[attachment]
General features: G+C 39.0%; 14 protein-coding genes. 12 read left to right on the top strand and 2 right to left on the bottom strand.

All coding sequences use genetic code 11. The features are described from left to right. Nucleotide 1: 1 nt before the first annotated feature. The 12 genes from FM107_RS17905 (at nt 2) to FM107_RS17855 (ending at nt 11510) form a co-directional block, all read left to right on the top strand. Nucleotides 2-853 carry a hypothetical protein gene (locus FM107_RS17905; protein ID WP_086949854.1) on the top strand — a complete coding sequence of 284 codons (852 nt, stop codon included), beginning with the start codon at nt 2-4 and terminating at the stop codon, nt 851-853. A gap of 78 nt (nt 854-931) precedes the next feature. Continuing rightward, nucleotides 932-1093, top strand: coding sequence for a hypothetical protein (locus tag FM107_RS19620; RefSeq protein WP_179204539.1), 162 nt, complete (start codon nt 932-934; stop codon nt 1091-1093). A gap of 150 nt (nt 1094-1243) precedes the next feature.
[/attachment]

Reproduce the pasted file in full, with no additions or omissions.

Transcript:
General features: G+C 39.0%; 14 protein-coding genes. 12 read left to right on the top strand and 2 right to left on the bottom strand.

All coding sequences use genetic code 11. The features are described from left to right. Nucleotide 1: 1 nt before the first annotated feature. The 12 genes from FM107_RS17905 (at nt 2) to FM107_RS17855 (ending at nt 11510) form a co-directional block, all read left to right on the top strand. Nucleotides 2-853 carry a hypothetical protein gene (locus FM107_RS17905; protein ID WP_086949854.1) on the top strand — a complete coding sequence of 284 codons (852 nt, stop codon included), beginning with the start codon at nt 2-4 and terminating at the stop codon, nt 851-853. A gap of 78 nt (nt 854-931) precedes the next feature. Continuing rightward, nucleotides 932-1093, top strand: coding sequence for a hypothetical protein (locus tag FM107_RS19620; RefSeq protein WP_179204539.1), 162 nt, complete (start codon nt 932-934; stop codon nt 1091-1093). A gap of 150 nt (nt 1094-1243) precedes the next feature.